The Irons have come through a daunting fixture list that included six of last season’s top eight with eight points and in 14th place, but the man who has captained the team in all six of those fixtures is still not totally satisfied, and knows the Hammers need to be winning games like Saturday’s if they are to enjoy a successful campaign.
“I think we can look at these first seven games as a positive,” he observed. “Going into the season, looking at the fixture list that we had, especially in the Premier League, a lot of people were saying we wouldn’t be picking up a point until November, so to come out of the games the way we have is a real positive.
“The games after the last international break, going to Spurs and then being at home to City and going to Liverpool, and I think even when we played Arsenal [in September], we’ve played excellent against the top clubs and there are a lot of positives we can take from the start of the season.
“Arsenal, we should definitely have walked away with three points. We played fantastically that night and were so unlucky not to get anything. Liverpool, if Pablo maybe squares the ball to Jarrod when it’s one-all, maybe it’s a different game and we go two-one up, but that’s football, quick decisions get made and we ended up losing the game against Liverpool. Now our focus turns to Fulham and rising up the table.”
Two seasons ago, West Ham beat Fulham home and away, but have historically failed to consistently beat the teams below them in the table.
Comprehensive victories over Norwich City and Watford at the end of last season suggested the Irons are shaking that habit under David Moyes, but Rice knows they cannot afford to let their standards slip against a Whites team who registered their first win of the campaign over West Bromwich Albion on Monday evening.
“We cannot take them lightly at all,” he confirmed. “If you look at Fulham’s fixtures, they’ve played really well recently, but just not really had the results other than their last game, so it’s not one to be overlooking them because they’ve got some great quality players.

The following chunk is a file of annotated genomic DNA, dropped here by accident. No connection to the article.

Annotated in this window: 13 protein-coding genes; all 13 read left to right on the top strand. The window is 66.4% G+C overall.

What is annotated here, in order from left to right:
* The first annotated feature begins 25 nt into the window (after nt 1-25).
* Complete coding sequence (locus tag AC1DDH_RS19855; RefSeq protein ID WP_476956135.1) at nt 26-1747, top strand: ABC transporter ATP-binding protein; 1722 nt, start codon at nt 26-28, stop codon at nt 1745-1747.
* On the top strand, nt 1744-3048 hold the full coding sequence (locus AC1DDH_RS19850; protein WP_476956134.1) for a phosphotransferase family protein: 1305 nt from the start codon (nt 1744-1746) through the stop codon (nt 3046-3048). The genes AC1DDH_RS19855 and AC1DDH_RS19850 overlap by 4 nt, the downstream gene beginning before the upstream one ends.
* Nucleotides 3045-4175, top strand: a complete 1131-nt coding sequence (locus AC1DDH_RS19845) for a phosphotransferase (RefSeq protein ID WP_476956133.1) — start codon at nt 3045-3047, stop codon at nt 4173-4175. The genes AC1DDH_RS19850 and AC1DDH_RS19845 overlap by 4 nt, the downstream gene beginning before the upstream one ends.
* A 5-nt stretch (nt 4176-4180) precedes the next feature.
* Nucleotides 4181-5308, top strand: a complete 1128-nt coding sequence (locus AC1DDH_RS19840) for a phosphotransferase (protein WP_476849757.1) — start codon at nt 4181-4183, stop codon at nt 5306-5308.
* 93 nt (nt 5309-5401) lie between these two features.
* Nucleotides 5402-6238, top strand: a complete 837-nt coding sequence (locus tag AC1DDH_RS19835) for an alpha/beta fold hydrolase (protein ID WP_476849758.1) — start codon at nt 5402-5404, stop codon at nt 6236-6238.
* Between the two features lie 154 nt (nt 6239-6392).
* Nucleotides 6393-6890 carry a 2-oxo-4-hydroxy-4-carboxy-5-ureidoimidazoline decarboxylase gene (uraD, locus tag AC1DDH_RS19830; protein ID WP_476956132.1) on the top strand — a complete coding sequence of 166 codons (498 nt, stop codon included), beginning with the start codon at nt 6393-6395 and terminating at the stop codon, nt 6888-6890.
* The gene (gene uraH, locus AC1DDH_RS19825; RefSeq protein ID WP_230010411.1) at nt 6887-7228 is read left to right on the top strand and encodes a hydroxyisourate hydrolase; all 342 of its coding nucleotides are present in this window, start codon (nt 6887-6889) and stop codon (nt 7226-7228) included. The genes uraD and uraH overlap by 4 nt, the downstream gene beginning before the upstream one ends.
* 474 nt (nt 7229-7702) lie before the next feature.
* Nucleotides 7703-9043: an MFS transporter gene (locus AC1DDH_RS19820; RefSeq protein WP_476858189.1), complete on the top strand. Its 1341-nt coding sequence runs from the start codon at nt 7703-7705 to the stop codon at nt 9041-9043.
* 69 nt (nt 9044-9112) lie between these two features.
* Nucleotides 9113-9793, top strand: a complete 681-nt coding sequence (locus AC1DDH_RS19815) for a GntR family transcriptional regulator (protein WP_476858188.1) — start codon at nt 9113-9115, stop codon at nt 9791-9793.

“A lot of people wrote us off and said we wouldn’t get a point until November but we’ve got eight, and this is a great chance to get to eleven and then go into the international break.
“Last time out it was Leicester and we beat then so hopefully we can do it to Fulham and go into the international break with another positive mindset.”
Talking of positivity, Rice’s infectious enthusiasm has made him a popular figure wherever he has been – the Academy of Football, Rush Green training ground and at London Stadium – and he is determined to spread more cheer as the country embarks on a four-week lockdown to combat the COVID-19 pandemic.
“I think we’re really luck that we’re still able to play,” he admitted. “Obviously last time football was closed off but luckily enough this time we’re able to play. We’re going into a four-week lockdown and there is a lot of football coming up, so the majority of people in the world who love football can catch up and watch our games. It will be great to play in front of as many of them as possible on TV.
“The West Ham fans are fantastic. I’ve said loads about my relationship with them. They treat me like one of their own and I feel like that. I feel special. When I play, with or without the fans, the support has been great and that’s not just me, I think the team feels that there has been a really positive energy since the start of the season from the fans towards the players, so we want to carry on and make them happy.”